# Training scVI — Summarizing posterior predictive distributions

How good is a trained scVI model? The objective when training a model is to minimize the evidence lower bound (ELBO). The ELBO consists of two parts: the KL divergence between the approximate posterior of Z and the prior of Z, KL(Q(Z)||P(Z)), and the reconstruction error. The reconstruction error is the negative log likelihood, meaning the probability of the observed data given the fitted model, −logP(Y|Z).

The single reconstruction error number for a model consists of the sum of the likelihoods for all genes in each cell, then further summarized to the mean of those compound likelihoods across all the cells:

This final reconstruction error value might be, e.g., 3,783, for a fitted model. It is hard to understand the implications of this number, and how this relates to practical implications for interpreting and using the model.

In a previous post we looked at how monitoring the posterior predictive distribution of a tiny slice of data for different values of ELBO (or reconstruction error) could help build intuition about general performance of the model.

Can we build upon this idea to get an alternative performance quantification for the model that is more intuitive?

The likelihood reflects how often the observed value is sampled from the model when generating posterior samples. If the model is performing well, samples of UMI counts from the posterior will often coincide with the observed UMI count from a cell-gene pair. The posterior probability distribution of the molecule counts can be viewed as a mass, and we can consider ranges where the majority of this mass is located. If e.g., 90% of the mass falls within the interval of 200 to 100,000 molecules, this is referred to as the 90% confidence interval of the distribution. In the example below, the observed molecule count falls within this confidence interval.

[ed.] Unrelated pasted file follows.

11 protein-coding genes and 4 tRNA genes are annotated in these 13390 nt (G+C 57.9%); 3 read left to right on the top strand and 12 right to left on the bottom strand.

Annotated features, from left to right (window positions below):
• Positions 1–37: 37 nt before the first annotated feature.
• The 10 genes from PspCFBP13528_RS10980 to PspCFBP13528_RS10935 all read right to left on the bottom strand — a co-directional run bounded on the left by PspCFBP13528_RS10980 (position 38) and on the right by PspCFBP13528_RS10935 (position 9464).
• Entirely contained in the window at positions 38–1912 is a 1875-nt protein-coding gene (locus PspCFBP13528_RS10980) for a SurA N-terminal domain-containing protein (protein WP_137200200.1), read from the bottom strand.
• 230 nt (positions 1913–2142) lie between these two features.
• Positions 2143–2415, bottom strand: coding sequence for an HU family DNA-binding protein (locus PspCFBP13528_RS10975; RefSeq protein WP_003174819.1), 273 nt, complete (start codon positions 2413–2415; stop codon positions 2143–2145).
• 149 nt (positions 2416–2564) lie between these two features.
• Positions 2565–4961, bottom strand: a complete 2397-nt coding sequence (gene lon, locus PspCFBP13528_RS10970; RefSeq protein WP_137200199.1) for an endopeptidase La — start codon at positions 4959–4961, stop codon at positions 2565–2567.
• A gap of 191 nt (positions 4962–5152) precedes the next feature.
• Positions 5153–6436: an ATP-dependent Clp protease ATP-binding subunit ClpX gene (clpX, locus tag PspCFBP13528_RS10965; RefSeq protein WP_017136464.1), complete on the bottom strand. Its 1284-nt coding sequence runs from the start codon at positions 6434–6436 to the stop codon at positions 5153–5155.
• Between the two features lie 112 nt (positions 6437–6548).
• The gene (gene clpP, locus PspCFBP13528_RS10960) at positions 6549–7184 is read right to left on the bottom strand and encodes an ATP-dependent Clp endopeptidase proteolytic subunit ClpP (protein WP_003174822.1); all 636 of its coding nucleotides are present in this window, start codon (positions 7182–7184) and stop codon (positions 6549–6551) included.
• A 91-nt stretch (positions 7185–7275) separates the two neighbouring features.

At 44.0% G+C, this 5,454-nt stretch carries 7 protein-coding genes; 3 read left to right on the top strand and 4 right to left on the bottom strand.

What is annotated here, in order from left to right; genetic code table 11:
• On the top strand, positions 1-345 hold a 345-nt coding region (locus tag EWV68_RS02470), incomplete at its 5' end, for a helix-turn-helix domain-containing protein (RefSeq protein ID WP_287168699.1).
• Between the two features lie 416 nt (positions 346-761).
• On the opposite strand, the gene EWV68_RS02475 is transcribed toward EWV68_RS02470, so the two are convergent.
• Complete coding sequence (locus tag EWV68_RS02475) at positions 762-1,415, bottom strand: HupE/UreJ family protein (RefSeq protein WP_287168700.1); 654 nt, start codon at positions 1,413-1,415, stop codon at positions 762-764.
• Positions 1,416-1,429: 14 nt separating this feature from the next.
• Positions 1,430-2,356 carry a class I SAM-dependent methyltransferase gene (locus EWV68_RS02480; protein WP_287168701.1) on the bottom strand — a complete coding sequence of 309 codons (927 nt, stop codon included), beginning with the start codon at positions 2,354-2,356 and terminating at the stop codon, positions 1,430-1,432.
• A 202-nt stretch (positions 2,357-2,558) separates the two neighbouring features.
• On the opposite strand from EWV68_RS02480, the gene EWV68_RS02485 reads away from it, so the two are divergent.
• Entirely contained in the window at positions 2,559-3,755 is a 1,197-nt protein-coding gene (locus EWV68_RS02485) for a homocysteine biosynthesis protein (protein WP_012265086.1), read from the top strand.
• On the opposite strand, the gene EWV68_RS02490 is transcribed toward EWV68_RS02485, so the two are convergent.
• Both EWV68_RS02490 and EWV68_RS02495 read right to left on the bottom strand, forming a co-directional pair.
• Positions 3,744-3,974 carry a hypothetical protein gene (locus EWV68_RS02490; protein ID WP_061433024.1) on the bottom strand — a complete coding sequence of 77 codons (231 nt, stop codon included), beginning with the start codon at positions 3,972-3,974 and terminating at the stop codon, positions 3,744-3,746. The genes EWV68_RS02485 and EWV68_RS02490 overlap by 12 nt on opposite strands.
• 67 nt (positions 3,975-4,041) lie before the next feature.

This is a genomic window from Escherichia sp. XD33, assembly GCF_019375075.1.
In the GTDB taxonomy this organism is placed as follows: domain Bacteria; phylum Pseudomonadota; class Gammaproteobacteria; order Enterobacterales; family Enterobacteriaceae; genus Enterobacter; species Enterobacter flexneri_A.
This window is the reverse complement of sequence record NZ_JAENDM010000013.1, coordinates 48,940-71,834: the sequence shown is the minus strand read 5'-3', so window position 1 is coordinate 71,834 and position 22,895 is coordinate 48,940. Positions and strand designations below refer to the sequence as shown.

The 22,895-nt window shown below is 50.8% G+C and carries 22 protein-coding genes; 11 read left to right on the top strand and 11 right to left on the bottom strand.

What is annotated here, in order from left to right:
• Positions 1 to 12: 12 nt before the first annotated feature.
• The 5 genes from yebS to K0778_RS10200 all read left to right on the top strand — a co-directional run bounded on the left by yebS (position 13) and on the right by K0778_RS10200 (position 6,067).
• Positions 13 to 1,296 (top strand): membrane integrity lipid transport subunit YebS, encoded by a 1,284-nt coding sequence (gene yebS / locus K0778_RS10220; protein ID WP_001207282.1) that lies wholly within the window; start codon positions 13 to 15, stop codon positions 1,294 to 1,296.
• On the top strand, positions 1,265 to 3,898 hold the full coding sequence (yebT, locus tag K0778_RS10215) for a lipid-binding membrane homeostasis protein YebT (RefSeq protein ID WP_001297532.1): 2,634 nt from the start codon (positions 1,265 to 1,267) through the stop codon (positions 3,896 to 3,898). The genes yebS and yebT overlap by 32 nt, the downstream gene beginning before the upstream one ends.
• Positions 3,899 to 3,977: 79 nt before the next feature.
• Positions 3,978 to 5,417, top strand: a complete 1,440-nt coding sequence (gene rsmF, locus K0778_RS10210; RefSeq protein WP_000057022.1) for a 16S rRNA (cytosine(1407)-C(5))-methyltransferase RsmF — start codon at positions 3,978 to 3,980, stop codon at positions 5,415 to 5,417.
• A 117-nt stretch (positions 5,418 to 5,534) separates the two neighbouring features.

On the other hand, in cases where the model is performing poorly, the observed value is rarely generated through sampling. In the example below, the observed count is outside the 90% confidence interval.

These two cases give us a way of summarizing model performance in an intuitive way. Out of all the cell-gene pairs in the data, what fraction are cases of the observed counts falling outside the 90% confidence interval?

This can be estimated by sampling counts from the posterior 200 times for each cell-gene pair, then checking if the observed molecule count is between the 5% quantile and the 95% quantile of the samples of UMI counts from the posterior.

Here we are using a dataset from (Garrido-Trigo et al. 2023), where the authors used single-cell RNA-sequencing data from colon tissue from multiple donors to investigate differences between healthy donors and donors with ulcerative colitis or Crohn’s disease. Here we are using a random subset of 10,000 cells out of the total 60,952 cells from these donors with measurements of 33,538 genes.

As an experiment to learn about the relation between the reconstruction error and the fraction of observed counts observed within the 90% confidence intervals, the process can be performed after each epoch of training of a model.

We can see with this quantification, that the fraction of observed counts within 90% confidence intervals, increases very slowly after around 20 epochs. The decrease in reconstruction error after 20 epochs appears more dramatic than the increase in fractions within 90% CI.

In this case, after training for 40 epochs, 99.5% of observations from cell-gene pairs are contained within the 90% confidence interval. What kinds of practical implications would this have? As one example, if a cluster of 1,000 cells all have high expression of a certain gene according to scVI, the model might be wrong about this expression level for 5 of those 1,000 cells.

One aspect of the posterior predictive distributions that are not captured by this quantification is the breadth of the confidence intervals. The likelihood value itself on the other hand will reflect this. If the confidence interval is small and the model is accurate in the sense that the observed count is within the interval, this means the observed count will be sampled even more often than if the interval was wide. I can’t think of an easy way to summarize the widths of the confidence intervals that isn’t as abstract as the likelihood itself.

Notebooks to reproduce this analysis are available at github.

## References

Garrido-Trigo, Alba, Ana M. Corraliza, Marisol Veny, Isabella Dotti, Elisa Melón-Ardanaz, Aina Rill, Helena L. Crowell, et al. 2023. “Macrophage and Neutrophil Heterogeneity at Single-Cell Spatial Resolution in Human Inflammatory Bowel Disease.” Nature Communications 14 (1): 4506. https://doi.org/10.1038/s41467-023-40156-6.